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Michael Böhme - an international SPACE ART ARTIST

Foreword by Prof.Dr.Keller, Stuttgart, Germany

Michael Böhme from Constance on Lake Constance, Germany is one of the most internationally renowned artists of the SPACE ART style, also known as Cosmic Art. The artist of cosmic painting was born in Chemnitz,Germany, in 1943.
In his civilian job as a former public prosecutor, he devoted himself early on to general questions about the future of the earth and humanity, which he recognized as threatened, as well as about the existence of extraterrestrial life and highly technical extraterrestrial civilizations.Böhme visualizes both themes in a highly impressive, sometimes drastic way. His limitless imagination is particularly evident in the depiction of extraterrestrial life forms.

On the one hand, his pictures are dedicated to the clear threat to mankind caused by the ignorance of our species. On the other hand, the viewer experiences possible space dwellers and their artefacts as if they were a matter of course in the universe.

A few works from his rich oeuvre should be mentioned as examples: "The Hourglass" demonstrates the trickling of a green natural landscape into gray, dead and poisonous dust - a possible threatening fate of all earthly life. When will this clock run out?

"Endzeit" shows the remaining remnants of an earthly landscape that is harassed by poisonous wafts of fog.

"Nature on the Run", "Nevertheless", "Contradictory Behavior", "Mirroring", "The Blessing of Progress", "Looking into the Green", "It's Melting Between Your Fingers", "Just Before Twelve" and "On the Search after water" are other environmentally critical images from his large repertoire.

Michael Böhme warns: "Unlimited belief in progress with increasing overexploitation of our natural basis of life leads to the demise of mankind. Only if we solve these problems is there still realistic hope that we can preserve a future worth living".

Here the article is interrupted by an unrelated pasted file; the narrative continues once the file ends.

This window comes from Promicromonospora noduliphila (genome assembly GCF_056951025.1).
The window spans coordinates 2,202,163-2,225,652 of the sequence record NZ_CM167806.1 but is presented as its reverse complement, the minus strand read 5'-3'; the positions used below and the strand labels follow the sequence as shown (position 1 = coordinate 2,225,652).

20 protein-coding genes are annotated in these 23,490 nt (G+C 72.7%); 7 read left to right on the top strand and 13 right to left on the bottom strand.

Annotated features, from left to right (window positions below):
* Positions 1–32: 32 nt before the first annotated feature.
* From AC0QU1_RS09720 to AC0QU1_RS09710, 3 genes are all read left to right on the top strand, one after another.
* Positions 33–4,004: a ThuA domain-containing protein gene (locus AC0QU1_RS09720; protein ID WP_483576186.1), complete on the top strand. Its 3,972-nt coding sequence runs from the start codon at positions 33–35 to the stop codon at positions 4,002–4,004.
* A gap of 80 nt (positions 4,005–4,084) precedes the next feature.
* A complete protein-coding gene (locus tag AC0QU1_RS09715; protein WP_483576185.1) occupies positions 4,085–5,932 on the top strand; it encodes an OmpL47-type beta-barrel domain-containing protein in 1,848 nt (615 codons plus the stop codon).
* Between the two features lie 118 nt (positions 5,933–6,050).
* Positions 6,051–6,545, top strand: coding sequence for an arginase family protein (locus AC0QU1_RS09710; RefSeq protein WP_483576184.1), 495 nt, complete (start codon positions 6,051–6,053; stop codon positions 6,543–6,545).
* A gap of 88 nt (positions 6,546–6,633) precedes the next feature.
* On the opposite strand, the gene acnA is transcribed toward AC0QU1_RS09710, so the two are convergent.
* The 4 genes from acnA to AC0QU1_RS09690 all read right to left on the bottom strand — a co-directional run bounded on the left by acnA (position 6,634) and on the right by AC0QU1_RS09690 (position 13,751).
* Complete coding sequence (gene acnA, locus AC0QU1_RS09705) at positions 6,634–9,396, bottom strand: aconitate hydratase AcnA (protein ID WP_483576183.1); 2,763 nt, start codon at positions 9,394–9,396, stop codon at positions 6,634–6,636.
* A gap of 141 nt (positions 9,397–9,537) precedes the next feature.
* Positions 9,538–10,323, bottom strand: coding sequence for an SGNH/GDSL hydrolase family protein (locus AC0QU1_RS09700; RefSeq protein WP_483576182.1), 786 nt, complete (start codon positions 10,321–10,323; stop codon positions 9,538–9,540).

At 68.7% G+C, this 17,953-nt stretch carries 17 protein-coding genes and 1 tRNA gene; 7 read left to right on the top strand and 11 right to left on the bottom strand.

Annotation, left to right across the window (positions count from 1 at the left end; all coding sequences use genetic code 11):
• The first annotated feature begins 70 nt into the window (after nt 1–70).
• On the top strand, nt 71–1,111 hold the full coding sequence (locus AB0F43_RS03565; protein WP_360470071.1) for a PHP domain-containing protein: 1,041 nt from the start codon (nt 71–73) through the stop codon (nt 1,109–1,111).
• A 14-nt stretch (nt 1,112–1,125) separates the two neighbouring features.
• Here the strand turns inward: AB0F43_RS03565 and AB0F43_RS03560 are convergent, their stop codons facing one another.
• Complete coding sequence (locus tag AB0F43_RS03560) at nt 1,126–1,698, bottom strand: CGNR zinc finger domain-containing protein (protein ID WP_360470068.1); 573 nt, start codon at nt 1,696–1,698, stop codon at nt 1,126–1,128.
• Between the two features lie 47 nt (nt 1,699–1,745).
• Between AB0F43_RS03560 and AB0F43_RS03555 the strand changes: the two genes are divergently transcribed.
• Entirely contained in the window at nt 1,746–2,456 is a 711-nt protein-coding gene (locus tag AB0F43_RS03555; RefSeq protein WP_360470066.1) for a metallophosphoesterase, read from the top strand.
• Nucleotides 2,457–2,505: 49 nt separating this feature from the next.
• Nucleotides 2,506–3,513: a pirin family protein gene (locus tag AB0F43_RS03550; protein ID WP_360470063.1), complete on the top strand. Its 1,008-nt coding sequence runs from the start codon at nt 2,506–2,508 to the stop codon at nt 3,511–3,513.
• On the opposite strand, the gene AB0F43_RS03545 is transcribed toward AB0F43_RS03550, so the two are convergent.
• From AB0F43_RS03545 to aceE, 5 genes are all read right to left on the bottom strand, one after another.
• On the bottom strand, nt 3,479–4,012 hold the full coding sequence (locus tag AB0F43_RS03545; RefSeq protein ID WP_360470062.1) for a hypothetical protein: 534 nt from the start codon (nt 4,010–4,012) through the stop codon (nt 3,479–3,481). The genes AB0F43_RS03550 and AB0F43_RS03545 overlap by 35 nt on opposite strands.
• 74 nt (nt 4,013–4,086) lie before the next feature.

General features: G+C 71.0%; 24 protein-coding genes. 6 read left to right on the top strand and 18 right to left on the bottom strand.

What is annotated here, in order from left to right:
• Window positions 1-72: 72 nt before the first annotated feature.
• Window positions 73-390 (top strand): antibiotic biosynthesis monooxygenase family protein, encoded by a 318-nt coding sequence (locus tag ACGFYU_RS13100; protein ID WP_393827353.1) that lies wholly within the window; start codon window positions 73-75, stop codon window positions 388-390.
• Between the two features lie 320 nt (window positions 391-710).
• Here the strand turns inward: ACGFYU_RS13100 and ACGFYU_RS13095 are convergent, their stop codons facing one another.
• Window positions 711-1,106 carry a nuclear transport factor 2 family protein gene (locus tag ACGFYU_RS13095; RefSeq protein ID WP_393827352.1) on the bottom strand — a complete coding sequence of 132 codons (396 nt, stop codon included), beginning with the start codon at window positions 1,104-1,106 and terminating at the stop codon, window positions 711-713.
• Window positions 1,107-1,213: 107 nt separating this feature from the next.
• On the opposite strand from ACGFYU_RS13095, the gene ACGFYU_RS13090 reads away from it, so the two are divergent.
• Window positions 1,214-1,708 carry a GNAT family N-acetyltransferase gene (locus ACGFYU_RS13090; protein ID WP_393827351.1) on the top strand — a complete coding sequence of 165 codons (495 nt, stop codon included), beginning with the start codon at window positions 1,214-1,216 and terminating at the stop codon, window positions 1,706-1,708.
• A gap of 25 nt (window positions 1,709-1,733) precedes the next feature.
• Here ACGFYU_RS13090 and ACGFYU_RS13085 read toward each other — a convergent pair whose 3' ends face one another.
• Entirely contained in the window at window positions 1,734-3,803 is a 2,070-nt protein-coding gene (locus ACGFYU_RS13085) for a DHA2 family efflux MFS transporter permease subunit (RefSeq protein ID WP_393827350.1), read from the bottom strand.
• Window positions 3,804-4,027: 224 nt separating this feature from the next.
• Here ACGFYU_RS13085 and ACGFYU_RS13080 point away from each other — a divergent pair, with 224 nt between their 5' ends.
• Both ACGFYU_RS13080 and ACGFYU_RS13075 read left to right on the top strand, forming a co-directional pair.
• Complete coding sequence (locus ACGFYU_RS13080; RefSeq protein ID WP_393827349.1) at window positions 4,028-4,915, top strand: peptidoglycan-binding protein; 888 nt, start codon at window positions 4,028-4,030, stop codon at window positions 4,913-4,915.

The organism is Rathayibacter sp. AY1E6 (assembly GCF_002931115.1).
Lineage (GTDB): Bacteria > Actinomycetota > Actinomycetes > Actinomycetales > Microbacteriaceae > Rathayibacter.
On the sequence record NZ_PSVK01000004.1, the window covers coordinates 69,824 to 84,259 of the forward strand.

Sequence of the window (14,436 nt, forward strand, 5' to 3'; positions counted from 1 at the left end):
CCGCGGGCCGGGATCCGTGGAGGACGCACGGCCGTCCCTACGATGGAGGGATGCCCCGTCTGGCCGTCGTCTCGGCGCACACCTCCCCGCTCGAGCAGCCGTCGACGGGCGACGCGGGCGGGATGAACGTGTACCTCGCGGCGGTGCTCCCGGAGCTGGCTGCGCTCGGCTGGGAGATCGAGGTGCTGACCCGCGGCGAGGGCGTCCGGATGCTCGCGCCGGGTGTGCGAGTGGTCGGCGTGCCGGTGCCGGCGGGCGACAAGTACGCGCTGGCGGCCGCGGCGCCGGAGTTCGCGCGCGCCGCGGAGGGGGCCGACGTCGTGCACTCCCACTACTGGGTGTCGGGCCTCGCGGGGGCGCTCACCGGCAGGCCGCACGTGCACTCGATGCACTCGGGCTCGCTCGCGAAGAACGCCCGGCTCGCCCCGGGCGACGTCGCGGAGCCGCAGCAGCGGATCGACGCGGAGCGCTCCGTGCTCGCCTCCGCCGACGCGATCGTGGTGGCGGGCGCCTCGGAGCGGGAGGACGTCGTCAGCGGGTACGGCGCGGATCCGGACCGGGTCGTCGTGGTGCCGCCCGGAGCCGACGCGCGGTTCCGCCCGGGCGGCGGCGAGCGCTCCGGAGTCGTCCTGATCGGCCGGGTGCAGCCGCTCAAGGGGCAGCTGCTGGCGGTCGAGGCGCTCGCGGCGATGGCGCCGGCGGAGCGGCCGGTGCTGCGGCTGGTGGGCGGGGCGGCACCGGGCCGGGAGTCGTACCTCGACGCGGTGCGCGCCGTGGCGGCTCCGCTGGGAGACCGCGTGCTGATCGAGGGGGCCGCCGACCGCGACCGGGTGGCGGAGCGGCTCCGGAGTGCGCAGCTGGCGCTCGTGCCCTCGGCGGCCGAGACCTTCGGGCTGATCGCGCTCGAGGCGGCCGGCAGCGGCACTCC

Michael Böhme began his steep career with his first exhibition "Our future begins today" in the Stuttgart planetarium in autumn 1984. His second exhibition "Life under foreign suns" in the Stuttgart planetarium in autumn 1985 was dedicated to the exciting topic of extraterrestrial life forms

For as long as anyone can remember,laypersons and scientists alike have been concerned with the question of whether life exists outside of our earth, perhaps even a technical civilization that is far superior to us. Finding such an advanced society would have a lasting effect on our self-image. It would probably help us thoroughly solve our increasingly threatening problems of environmental degradation and overpopulation.

Michael Böhme's works give an idea of ​​what such worlds could look like in the light of foreign suns, whereby he always realistically takes into account the known laws of nature. His pictures are gates into what was previously hidden. They invite viewers to explore the paintings with their own imagination.

The "City of Pyramids" is one of such fantastic works. Dwellings of extraterrestrials in a grim, alien landscape of a distant planet.